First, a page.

Young people face an increased level of moral risk because they are more likely to be directed into combat roles. They are also less equipped for moral decision-making. Their brains are still in a process of development that continues until roughly age 25. The pre-frontal cortex – responsible for long-term planning, assessing risk, regulating emotion, and controlling impulsive behaviour – undergoes significant developments for nearly a decade after British children can join the military. This unfinished process of psychological development “leaves some adolescents particularly susceptible to making ill-judged decisions.”

Socioeconomic disadvantage can also aggravate moral risk. First, this demographic is more likely to have experienced childhood adversity, which research indicates increases the likelihood of making decisions based on emotive, rather than rational, reasons. Second, economic deprivation can itself have negative effects on decision-making. There is evidence that poverty imposes a “mental bandwidth tax”, which negatively impacts cognition and self-control. And third, socioeconomic deprivation is associated with educational and informational disadvantage. Three quarters of junior recruits assessed in 2015 had a reading age of 11 or below (with some as low as 5). Educational disadvantage plausibly correlates with a moral-risk disadvantage. Put bluntly: If a recruit cannot read, it will be harder for them to assess their employer’s moral track record.

A concern for moral risk also bears on the broader environment in which recruitment takes place. Potential recruits require relevant information and the capacity for critical deliberation. But the UK falls short in equipping its young people to assess the moral risks of a military career.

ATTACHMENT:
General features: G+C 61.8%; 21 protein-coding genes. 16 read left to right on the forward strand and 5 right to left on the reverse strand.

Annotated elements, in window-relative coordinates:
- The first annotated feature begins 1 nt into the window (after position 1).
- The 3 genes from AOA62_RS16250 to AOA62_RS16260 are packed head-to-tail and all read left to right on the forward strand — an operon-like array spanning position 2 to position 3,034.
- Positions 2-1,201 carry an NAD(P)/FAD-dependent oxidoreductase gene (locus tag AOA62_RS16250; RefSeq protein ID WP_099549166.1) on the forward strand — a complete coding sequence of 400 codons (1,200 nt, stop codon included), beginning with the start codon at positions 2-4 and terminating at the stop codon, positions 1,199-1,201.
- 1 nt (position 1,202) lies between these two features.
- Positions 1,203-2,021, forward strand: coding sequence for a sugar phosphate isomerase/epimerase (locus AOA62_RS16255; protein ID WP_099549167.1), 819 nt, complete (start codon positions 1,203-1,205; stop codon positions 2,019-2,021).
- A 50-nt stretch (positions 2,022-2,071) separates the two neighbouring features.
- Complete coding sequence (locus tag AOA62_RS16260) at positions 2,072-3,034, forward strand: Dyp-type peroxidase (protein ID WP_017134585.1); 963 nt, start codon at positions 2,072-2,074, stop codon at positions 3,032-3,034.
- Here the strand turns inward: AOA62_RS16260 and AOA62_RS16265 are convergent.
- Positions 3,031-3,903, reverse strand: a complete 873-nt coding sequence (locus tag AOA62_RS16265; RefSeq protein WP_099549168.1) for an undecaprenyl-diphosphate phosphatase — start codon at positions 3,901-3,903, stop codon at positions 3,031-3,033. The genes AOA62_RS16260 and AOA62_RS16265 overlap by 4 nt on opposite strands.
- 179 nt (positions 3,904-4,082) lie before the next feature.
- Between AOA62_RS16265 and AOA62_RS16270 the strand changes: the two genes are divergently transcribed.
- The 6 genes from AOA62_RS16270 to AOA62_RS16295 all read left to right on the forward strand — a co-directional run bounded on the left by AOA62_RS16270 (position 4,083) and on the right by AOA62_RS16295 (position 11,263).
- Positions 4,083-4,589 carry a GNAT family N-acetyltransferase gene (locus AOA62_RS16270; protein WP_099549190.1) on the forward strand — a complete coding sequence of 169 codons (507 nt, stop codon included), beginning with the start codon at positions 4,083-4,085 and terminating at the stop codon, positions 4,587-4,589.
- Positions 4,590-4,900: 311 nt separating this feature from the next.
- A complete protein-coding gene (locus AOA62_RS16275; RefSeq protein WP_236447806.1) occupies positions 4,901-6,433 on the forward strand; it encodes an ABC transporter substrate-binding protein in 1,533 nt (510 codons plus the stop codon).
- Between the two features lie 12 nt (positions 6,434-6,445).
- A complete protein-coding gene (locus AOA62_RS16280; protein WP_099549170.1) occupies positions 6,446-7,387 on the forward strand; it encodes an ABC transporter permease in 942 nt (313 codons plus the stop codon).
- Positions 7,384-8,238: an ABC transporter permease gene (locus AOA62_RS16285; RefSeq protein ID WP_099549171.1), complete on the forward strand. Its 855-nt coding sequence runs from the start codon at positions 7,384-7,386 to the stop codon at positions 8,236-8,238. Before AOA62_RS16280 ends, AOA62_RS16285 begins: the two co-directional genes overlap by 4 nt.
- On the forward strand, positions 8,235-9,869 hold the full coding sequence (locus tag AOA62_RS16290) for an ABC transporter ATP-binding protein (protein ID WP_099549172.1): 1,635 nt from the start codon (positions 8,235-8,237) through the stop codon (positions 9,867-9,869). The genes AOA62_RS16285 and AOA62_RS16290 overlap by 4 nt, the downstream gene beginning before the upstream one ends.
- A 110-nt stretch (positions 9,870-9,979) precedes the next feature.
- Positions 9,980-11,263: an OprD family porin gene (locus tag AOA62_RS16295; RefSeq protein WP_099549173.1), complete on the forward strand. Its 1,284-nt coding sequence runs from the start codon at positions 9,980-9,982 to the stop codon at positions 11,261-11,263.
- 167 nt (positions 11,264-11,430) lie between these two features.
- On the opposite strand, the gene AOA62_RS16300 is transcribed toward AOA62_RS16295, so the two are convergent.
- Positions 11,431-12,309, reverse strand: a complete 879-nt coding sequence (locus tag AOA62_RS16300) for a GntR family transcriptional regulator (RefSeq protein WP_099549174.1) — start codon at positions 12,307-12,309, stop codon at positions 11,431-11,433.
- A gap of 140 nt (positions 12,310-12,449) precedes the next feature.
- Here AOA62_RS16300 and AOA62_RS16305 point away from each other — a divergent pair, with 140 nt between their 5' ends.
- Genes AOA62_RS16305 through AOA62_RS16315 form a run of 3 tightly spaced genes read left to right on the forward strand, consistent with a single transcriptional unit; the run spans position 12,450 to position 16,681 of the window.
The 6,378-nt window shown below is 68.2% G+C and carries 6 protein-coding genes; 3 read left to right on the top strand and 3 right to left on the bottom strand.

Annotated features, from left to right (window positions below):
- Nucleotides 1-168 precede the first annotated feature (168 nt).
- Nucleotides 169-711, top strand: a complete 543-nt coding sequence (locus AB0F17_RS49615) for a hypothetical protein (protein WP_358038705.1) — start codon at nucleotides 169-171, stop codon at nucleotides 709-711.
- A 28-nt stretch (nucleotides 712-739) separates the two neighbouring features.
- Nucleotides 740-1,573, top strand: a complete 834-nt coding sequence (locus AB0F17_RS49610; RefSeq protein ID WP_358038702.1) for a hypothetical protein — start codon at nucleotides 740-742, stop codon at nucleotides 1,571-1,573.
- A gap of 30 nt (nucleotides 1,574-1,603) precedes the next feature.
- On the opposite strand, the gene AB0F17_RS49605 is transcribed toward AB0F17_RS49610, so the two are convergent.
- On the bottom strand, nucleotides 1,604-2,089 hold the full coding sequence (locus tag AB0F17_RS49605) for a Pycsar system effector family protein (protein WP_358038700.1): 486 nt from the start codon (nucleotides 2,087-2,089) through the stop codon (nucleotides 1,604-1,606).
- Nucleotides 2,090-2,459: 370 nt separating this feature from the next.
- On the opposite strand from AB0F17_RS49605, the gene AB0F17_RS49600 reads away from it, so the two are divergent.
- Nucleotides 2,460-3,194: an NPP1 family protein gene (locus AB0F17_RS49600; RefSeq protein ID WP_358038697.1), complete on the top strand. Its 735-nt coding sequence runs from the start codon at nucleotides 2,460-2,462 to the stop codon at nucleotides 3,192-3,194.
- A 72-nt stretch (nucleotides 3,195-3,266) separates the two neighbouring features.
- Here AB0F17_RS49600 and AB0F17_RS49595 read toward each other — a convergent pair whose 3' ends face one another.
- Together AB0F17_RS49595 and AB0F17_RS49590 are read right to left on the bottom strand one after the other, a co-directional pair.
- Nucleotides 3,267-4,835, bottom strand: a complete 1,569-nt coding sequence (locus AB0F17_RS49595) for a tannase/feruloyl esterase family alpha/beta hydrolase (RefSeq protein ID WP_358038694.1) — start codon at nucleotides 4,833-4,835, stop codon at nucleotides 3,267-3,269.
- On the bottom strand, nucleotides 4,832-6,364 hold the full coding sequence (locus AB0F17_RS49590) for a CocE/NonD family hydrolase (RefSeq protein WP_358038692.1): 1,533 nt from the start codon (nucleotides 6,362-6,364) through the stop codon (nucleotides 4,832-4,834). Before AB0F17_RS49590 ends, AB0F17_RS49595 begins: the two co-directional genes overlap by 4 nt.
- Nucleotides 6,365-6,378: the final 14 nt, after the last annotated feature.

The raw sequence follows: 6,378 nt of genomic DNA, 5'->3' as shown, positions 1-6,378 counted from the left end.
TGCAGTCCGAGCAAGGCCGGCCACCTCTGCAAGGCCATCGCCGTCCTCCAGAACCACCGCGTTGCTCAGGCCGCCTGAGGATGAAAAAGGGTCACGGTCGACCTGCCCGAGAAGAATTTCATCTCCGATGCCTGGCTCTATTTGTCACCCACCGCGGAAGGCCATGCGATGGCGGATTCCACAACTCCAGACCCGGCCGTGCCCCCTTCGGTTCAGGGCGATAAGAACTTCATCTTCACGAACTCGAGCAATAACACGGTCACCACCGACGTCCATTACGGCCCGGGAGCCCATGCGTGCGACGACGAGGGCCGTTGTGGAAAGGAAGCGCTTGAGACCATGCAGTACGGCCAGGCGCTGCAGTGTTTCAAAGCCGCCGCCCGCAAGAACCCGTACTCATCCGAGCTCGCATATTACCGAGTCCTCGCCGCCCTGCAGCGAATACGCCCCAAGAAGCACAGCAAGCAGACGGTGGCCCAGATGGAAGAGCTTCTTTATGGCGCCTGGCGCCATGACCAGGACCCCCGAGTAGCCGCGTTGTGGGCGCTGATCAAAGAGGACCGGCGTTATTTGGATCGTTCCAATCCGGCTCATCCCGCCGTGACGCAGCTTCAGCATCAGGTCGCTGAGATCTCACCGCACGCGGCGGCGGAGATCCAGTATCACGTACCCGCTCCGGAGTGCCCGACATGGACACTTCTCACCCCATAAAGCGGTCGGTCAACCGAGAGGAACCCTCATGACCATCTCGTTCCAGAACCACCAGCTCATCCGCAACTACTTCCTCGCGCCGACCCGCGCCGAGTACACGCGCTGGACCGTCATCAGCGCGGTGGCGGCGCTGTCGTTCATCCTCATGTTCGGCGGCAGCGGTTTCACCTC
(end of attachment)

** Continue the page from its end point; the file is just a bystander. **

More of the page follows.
One worry concerns the involvement of the military (and related industries) in education. The number of cadet forces has dramatically increased in recent years, now reaching over 500 schools. The armed forces also have a presence in schools through visits, careers fairs and provision of educational resources. These have been criticised for presenting a one-sided picture of the military, emphasising the positives whilst ignoring the physical, psychological, and moral risks involved. One resource (now withdrawn) sent to all schools in 2014 described the “military ethos” as “a golden thread that can be an example of what is best about our nation and helps it improve everything it touches.”

Another concern stems from increasing calls for more patriotism and militarism in British education. For example, in 2012, the UK government launched an initiative to promote a military ethos in schools, fostering the values of “teamwork, discipline and leadership” via military-led projects. Since 2014, schools have been required to promote “British values”, and there has been a political drive for children to be taught to be “proud” of their history.